Just picture the horror of this castrated digital world. If what Internet advocates need is something to rally against, the image of an Internet without any balls, and without any viable startups is just what the doctor ordered.


At the core of the current fight for how to regulate the Internet is the eternal struggle between the excesses of capitalism and a more consumer-oriented model.


With the structure as it is, a few ISPs create and maintain the infrastructure that you use to connect to the Internet, and they enjoy many of the benefits of a free market economic structure. The trouble is that while consumers have a choice of ISPs in theory, in practice there are very few options available when it comes to a neighborhood to neighborhood level, which many charge has led to mono or duopoly-like practices.

In truth, entire cities are dominated by one or two companies, ones that charge more for the connecting to the web than almost any other developed nation. And over the last few years, Comcast, for example, has seen incredible growth in its broadband service profits, while the amount of money it spends to maintain and update infrastructure has been declining in the long-term.


“They’re not expanding and they’re not enhancing their service,” tech policy expert and Captive Audience: The Telecom Industry and Monopoly in the New Gilded Age author Susan Crawford told Time magazine last year. “They’ve done their investment, now they’re just harvesting.”

For a long time the FCC tried to keep a check on the potential abuses of such a system by regulating the Internet like a public utility, a stance that was most recently struck down this January. A federal court ruled that the FCC was actually regulating it as a public utility without officially declaring it as such (like a phone company, for example), which basically means that at the moment there are no rules for the Internet.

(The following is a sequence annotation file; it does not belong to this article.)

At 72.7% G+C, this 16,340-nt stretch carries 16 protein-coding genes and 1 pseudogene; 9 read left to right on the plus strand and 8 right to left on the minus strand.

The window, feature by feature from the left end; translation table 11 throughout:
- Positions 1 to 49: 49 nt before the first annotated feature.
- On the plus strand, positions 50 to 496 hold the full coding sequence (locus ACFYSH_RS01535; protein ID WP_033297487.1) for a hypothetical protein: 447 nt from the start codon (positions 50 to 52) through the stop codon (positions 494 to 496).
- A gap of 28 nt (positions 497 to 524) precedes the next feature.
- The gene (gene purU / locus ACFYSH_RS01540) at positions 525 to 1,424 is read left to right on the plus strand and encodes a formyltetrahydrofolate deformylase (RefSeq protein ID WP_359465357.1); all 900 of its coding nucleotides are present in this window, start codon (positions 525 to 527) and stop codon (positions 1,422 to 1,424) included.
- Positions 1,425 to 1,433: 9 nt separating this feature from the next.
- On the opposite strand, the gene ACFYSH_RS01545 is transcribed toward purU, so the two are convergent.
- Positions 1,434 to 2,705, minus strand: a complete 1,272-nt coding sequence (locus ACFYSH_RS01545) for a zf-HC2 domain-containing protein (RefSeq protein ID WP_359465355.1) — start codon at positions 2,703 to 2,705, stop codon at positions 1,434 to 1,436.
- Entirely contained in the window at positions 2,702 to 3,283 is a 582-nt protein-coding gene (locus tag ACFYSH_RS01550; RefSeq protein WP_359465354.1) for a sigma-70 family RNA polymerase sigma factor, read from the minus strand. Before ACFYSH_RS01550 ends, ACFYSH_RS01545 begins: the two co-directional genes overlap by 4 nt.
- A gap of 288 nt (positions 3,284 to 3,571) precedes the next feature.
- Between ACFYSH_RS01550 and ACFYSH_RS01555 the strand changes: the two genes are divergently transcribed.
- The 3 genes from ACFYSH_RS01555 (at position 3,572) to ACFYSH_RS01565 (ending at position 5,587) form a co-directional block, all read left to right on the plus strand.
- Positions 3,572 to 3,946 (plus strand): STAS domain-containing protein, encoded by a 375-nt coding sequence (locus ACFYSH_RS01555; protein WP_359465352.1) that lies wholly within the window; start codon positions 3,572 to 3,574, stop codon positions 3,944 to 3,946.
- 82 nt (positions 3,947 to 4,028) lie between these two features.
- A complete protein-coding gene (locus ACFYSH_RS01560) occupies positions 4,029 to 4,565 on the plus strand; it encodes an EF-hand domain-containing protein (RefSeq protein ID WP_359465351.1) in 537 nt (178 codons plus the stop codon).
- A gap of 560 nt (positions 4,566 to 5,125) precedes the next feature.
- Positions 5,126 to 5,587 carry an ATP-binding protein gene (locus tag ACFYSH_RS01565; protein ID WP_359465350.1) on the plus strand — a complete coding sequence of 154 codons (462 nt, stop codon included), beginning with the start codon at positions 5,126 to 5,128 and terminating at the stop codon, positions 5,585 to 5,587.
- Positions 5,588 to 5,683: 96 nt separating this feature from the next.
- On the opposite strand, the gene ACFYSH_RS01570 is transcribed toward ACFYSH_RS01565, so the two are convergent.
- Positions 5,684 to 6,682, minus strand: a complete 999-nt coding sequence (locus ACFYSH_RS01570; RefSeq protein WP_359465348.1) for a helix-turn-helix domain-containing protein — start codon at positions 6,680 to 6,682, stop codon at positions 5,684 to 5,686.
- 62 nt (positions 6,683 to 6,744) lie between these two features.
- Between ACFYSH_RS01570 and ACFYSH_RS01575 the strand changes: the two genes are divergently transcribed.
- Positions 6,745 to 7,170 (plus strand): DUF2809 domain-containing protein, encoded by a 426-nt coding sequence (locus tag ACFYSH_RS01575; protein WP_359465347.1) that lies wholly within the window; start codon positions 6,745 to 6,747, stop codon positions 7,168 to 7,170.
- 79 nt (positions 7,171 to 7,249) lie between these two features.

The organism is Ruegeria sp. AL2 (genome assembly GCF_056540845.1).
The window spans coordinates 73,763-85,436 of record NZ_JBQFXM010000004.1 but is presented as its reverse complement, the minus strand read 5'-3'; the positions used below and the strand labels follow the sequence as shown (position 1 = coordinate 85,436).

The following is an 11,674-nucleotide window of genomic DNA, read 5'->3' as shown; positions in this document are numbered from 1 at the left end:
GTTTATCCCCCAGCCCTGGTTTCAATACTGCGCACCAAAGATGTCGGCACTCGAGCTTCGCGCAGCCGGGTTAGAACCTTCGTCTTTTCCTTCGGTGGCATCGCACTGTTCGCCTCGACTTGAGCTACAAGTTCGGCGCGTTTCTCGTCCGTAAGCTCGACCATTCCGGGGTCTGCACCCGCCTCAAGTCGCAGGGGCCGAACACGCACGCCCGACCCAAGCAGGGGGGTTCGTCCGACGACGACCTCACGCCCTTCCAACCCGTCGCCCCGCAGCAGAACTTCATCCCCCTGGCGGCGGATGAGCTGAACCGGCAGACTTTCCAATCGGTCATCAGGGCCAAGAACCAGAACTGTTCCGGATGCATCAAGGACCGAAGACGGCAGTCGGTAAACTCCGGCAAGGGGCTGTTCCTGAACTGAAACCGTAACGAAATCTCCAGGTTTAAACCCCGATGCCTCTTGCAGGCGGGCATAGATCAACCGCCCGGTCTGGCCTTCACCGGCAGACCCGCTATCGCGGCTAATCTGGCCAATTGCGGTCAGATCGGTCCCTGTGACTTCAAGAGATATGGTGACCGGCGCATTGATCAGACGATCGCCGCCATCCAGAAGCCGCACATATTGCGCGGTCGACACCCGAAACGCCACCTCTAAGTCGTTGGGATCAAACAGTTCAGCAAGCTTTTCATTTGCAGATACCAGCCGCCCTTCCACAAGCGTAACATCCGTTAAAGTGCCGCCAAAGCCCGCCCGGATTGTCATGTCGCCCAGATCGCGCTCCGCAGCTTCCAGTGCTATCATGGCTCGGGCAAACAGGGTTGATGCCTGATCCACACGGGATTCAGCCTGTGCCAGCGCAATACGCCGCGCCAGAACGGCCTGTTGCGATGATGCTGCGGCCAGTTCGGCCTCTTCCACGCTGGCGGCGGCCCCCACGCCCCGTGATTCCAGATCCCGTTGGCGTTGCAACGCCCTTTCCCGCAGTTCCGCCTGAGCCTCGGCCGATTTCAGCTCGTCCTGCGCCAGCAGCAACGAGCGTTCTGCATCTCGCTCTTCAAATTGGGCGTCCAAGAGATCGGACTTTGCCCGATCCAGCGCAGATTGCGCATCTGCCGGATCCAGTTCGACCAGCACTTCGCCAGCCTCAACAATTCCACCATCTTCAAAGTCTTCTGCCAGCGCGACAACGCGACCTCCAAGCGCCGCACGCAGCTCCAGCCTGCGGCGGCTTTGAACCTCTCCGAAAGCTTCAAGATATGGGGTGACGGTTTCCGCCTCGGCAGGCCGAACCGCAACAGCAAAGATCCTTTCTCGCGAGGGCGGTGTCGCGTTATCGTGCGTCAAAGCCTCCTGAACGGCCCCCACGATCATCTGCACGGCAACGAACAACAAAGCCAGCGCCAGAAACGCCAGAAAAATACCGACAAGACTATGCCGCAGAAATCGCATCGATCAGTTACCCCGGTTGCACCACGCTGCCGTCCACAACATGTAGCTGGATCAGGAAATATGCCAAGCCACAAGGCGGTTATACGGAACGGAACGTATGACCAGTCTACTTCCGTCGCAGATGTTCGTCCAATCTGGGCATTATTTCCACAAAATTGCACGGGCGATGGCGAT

Following a public outcry and a strongly worded letter from top tech companies concerned of such a worst-case scenario, FCC chairman Tom Wheeler issued a letter last Friday hoping to assuage the fears of Internet activists and these tech giants. “In the forthcoming proposal, we will have a specific innovative approach to making sure entrepreneurs are not drowned out by big companies,” he wrote. In the letter, he also notes that he will use any tool at hand in order to preserve the Internet as we know it, including designating the Internet as a public utility once and for all.

The critics, we might note, are taking these statements with a grain of salt.

Ultimately, the core question at this point in time is the following: is the Internet (which was initially developed using taxpayer dollars) ultimately for the benefit of the people, or for the profit of the telecommunication companies? Because if those in power at the FCC decide the latter, then that would open up the floodgates that could lead to this dreaded neutering of the net.


Now as for us, we need to start evoking that image in the language we use to talk about it. Who knows, you might actually keep your coworker awake when you bring it up. And at worst, he might have a nightmare about castration.

Daniel Rivero is a producer/reporter for Fusion who focuses on police and justice issues. He also skateboards, does a bunch of arts related things on his off time, and likes Cuban coffee.